The number of U.S. penalties this year against financial firms laundering money will surpass those of 2012 as President Barack Obama’s sanctions against Iran target its currency, according to consultant BankersAccuity.
Following HSBC Holdings Plc’s record settlement with the U.S. and those of Standard Chartered Plc and ING Groep NV last year, the government will take a wider focus including smaller firms, said Henry Balani, managing director at BankersAccuity, whose services include anti-money laundering advice. Firms may pay smaller penalties this year, he said.
The U.S. Treasury’s Office of Foreign Assets Control, which enforces economic and trade sanctions, this year has already issued 11 penalties, all except two related to Iran sanctions, according to its website. That compares with a total of 16 last year. Obama on June 3 signed an executive order that would penalize foreign financial firms conducting transactions for the purchase or sale of the Iranian rial — his ninth such order pressuring the country to halt its nuclear program.
“Regulators focused on high-profile banks last year,” Balani said in a telephone interview from London. “Now that the message has been sent, regulators will take a wider sweep.”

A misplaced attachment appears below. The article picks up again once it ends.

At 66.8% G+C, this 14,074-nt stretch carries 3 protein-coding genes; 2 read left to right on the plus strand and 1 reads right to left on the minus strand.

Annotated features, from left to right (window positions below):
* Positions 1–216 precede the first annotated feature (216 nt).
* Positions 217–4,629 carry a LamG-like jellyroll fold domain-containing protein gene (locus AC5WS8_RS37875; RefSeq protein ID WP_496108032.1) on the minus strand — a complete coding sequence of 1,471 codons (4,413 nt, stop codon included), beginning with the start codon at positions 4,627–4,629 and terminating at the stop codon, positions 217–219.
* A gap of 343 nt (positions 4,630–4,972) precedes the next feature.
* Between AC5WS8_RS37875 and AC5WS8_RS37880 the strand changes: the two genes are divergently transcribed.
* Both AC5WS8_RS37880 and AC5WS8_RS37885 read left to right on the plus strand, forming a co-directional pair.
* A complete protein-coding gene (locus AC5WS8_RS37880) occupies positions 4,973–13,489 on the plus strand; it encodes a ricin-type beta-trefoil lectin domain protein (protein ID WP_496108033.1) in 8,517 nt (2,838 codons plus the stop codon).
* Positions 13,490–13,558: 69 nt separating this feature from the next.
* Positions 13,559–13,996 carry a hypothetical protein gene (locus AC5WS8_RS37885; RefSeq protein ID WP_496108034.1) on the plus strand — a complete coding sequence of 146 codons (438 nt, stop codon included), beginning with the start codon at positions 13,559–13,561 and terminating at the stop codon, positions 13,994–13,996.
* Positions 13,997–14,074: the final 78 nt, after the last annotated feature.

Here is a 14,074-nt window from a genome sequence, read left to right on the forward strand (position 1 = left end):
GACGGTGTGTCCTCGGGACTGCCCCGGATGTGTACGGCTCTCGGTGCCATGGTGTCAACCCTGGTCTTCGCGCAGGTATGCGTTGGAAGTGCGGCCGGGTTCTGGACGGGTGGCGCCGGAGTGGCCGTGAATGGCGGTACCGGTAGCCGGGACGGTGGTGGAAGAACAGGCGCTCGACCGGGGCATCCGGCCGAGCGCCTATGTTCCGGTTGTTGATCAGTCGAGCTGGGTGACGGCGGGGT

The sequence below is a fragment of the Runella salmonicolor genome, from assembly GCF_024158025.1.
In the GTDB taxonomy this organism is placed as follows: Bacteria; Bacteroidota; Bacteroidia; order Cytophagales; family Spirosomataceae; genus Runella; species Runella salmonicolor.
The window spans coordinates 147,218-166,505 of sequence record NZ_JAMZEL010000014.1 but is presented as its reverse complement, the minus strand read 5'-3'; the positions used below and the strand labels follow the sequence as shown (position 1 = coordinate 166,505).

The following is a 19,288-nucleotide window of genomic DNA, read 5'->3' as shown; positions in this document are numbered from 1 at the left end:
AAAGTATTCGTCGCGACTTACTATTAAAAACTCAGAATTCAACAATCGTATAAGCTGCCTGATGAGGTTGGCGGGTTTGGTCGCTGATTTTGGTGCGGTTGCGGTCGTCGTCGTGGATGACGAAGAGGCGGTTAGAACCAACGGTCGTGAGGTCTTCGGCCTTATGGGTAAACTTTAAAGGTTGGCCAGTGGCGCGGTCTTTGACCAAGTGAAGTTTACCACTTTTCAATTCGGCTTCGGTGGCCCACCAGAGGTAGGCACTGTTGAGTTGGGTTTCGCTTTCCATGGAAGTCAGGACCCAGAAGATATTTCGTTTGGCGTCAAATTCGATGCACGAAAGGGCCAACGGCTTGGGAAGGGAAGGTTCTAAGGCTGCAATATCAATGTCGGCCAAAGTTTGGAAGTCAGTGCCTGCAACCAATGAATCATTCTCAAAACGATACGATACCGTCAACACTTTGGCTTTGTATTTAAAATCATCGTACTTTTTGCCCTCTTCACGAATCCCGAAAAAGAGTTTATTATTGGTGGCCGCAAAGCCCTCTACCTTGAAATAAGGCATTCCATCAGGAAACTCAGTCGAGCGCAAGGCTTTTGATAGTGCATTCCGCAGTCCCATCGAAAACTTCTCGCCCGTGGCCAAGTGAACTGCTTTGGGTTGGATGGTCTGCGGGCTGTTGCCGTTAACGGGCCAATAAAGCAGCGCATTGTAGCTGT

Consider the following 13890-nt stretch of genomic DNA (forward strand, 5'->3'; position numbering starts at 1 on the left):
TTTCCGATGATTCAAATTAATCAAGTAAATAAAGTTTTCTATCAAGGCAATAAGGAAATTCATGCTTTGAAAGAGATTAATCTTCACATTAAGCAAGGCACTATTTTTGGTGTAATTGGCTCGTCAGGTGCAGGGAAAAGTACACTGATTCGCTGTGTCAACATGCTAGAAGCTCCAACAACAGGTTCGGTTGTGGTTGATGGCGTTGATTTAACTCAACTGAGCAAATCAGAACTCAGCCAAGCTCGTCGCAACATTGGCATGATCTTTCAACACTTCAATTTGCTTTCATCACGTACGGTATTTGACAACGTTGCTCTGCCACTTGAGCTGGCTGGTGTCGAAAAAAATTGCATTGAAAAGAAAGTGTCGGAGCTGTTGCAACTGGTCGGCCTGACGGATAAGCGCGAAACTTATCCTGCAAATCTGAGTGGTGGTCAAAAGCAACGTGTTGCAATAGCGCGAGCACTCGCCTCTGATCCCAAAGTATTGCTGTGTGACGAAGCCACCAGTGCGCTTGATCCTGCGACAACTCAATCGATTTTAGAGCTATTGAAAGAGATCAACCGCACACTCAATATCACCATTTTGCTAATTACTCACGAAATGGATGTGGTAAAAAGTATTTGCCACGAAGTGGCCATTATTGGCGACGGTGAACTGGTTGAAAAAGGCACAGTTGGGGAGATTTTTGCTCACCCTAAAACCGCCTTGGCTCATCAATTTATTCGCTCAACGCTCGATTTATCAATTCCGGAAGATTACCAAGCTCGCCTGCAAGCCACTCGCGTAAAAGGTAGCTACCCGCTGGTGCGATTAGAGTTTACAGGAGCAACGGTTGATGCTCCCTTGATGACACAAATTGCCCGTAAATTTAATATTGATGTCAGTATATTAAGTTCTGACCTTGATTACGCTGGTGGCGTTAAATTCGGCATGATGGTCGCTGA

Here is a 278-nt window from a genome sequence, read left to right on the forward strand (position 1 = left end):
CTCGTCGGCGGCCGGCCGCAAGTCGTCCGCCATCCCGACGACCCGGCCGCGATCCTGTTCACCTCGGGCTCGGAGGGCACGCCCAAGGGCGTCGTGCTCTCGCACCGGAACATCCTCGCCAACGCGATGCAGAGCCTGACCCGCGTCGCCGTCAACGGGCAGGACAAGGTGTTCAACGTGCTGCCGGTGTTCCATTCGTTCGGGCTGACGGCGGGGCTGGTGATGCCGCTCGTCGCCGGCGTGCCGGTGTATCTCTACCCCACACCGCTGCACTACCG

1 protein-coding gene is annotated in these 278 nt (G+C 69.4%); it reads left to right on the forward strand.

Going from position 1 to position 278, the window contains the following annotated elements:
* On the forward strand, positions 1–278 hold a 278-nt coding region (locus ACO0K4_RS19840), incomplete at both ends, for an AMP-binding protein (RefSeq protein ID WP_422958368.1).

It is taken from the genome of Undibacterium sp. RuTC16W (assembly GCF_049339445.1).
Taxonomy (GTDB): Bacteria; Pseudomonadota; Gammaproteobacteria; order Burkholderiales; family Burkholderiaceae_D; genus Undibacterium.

HSBC, Europe’s largest bank, on Dec. 11 agreed to pay $1.92 billion to settle U.S. probes that it laundered funds of sanctioned nations including Iran. It was the largest such accord, topping the $619 million in penalties paid in June by the Netherlands’s ING. Standard Chartered agreed to pay $667 million to U.S. regulators after they alleged it violated sanctions against Iran, making a final settlement in December.
The Treasury’s trade sanction penalties this year total $1.3 million, compared with $1.1 billion last year, according to its website.
BankersAccuity, based in Skokie, Illinois, also provides data and software services. The company is a unit of Reed Business Information Ltd.
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